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Far from being a ‘rogue’ minister, Gove is part of Cameron strategy to undermine Leveson

Posted on 22 February 2012 | 9:02am

A very rare sighting today – a Daily Mirror editorial in support of a Tory Minister. What could be the issue that gets my old paper supporting Michael Gove?

The answer is the press, and his remarkable calling into question of the very existence of the Leveson Inquiry which, ludicrously, he says is having a ‘chilling’ effect on freedom of expression (particularly ludicrous in the week Rupert Murdoch gives birth to the son/sun of the News of the World).

Gove is one of the few ministers who gets a reasonable press across the board, partly because he was potty right wing ideas for State schools praised to the rafters by editors and leader writers who use private schools, but also because he has never severed his links with his old paymasters at Wapping, and is to a large extent the press’s representative in Cabinet.

But to go to a Commons press gallery lunch, with the specific purpose of attacking the Leveson Inquiry, takes to a new height, or rather depth, the art of ministerial sucking up to your audience so they all purr nicely as they listen to what they want to hear.

However, there is a deeper game here, one I alluded to on Question Time recently, and which I detected having bumped into a couple of Tory ministers who made perfectly clear to me that they had no appetite for major changes in press regulation, and the battering from newspapers that might result.

There is no way in the world Gove would have made yesterday’s intervention without David Cameron’s knowledge and approval. If he did, then Number 10 is incompetent. If however it was agreed in advance, then it is clear that far from Gove being a freelance rogue minister, he is the latest plank of a strategy.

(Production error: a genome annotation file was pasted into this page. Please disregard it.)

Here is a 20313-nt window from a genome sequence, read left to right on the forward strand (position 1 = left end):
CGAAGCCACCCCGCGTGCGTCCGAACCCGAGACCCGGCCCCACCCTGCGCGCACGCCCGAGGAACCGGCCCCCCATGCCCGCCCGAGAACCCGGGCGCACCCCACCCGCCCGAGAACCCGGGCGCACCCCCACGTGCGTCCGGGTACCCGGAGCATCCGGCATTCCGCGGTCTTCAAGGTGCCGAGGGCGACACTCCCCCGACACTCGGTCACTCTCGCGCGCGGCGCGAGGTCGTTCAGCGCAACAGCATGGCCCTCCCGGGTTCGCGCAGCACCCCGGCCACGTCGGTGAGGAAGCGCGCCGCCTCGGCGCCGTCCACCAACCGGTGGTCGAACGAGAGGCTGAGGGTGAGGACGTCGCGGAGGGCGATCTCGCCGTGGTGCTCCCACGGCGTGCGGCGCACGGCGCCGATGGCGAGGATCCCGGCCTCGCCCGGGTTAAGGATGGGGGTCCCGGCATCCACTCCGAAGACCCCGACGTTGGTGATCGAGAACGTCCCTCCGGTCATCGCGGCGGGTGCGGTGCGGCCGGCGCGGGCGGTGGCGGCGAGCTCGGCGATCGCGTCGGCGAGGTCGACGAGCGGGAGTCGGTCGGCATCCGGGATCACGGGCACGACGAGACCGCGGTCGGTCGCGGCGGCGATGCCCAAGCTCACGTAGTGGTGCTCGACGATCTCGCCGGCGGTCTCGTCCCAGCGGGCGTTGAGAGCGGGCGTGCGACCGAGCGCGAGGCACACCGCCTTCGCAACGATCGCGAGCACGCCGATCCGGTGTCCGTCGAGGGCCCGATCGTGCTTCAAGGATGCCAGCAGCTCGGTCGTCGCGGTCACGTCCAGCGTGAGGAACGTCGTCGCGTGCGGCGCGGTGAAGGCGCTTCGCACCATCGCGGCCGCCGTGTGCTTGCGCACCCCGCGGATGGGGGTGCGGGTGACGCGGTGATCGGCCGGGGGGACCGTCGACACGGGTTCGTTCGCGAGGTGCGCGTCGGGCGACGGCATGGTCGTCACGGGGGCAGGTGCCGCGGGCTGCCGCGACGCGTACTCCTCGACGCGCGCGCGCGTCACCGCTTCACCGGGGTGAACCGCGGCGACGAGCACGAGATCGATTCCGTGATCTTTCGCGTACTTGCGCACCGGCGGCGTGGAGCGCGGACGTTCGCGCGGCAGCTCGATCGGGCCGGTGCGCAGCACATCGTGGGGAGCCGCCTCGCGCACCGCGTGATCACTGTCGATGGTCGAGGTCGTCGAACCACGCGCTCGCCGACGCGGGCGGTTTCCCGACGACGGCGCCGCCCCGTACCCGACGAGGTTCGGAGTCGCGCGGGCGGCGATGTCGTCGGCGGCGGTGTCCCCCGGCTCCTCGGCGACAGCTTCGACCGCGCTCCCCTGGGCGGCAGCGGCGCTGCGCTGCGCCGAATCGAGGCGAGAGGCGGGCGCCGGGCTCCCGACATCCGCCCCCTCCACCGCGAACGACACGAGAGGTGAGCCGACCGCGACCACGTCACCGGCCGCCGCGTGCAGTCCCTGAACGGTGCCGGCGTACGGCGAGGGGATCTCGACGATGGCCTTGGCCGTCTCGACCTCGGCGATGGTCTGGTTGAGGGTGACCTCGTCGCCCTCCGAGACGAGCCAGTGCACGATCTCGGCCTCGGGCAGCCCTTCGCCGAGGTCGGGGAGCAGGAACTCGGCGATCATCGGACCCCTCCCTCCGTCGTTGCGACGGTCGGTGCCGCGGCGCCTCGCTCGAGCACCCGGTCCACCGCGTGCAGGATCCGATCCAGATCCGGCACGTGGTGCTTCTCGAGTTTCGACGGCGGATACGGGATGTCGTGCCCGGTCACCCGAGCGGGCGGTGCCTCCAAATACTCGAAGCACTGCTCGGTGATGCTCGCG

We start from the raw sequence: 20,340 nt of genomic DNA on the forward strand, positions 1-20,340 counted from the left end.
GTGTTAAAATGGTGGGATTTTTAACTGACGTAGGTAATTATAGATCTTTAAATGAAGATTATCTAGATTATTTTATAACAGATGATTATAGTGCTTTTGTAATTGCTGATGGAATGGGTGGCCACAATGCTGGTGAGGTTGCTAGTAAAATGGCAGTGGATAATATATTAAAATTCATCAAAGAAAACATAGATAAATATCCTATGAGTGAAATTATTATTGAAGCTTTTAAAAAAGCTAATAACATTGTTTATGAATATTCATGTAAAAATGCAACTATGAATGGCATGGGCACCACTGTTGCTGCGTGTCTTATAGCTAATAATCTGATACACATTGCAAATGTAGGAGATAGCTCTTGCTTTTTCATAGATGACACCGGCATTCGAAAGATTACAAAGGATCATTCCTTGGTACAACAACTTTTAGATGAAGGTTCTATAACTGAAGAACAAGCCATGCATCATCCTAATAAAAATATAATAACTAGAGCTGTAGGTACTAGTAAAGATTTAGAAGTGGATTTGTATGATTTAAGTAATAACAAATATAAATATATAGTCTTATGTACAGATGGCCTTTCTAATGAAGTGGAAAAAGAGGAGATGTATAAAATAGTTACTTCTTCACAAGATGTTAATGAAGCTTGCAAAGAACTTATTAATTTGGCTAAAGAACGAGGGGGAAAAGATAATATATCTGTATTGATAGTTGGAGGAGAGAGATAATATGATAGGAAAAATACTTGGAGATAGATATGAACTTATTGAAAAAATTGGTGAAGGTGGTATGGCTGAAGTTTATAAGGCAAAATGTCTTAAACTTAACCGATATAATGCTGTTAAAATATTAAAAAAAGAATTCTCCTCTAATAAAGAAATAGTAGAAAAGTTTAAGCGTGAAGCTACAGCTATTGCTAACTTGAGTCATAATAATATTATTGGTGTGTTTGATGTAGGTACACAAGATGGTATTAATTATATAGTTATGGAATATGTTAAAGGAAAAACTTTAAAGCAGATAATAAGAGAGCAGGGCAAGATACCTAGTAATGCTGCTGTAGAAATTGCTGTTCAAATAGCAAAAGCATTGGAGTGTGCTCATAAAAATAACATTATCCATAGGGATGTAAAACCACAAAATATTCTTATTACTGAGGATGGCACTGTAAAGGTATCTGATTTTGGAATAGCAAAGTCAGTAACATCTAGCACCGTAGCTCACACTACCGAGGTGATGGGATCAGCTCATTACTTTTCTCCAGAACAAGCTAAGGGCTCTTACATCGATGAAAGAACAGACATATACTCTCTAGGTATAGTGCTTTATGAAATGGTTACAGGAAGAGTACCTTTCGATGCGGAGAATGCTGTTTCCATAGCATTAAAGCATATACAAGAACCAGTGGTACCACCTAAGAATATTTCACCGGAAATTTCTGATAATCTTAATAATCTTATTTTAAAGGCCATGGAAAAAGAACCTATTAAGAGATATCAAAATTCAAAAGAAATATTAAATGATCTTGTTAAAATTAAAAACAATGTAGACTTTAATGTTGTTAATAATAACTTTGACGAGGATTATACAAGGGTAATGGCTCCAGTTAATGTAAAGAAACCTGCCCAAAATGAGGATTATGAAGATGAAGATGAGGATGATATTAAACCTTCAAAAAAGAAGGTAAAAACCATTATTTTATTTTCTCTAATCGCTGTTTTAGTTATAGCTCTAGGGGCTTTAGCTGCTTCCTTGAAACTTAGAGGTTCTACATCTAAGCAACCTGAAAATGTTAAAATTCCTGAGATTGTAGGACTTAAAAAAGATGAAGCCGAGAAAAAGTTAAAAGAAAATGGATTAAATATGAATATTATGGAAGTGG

The government set up Leveson because the stench from phone-hacking had become too strong, and Cameron needed something to create a bigger gap between him and his most ill-advised hire, Andy Coulson. It is also worth remembering that they did so having spent months effectively colluding with newspaper groups and police denying the full extent of a problem (just as Gove is doing again now).

But when it comes to the next election, the Tories want the press to be as supportive and supine as they were in the Thatcher days when she was handing out peerages and knighthoods according to the extent of media slavishness shown by individual papers and editors.

Leveson is asking the right questions and his inquiry has already seen and heard many reasons why a new and tougher system of regulation has to be brought in.

But with Gove now effectively a spokesman for his old boss Rupert Murdoch, and Cameron and George Osborne calculating the best way to get the media onside come the next election, the Tories in the Cabinet will do all they can do appear on the side of the press rather than the public interest they are supposed to represent.

The problem with Gove’s intervention is that it lacked any subtlety at all. It was effectively a full frontal attack on an inquiry set up by his boss. Unless the said boss makes clear he disagrees, then we have to assume the strategy is coming from Downing Street.

The press always try to dress their own excesses and cultural depravity in arguments about freedom of speech. But they have had too many drinks in the last chance saloon. The fact that the Tories in the Cabinet want to give them another one suggests that if they get their way, a once in a generation opportunity to raise press standards is going to be sacrificed on the altar of political expediency. Again.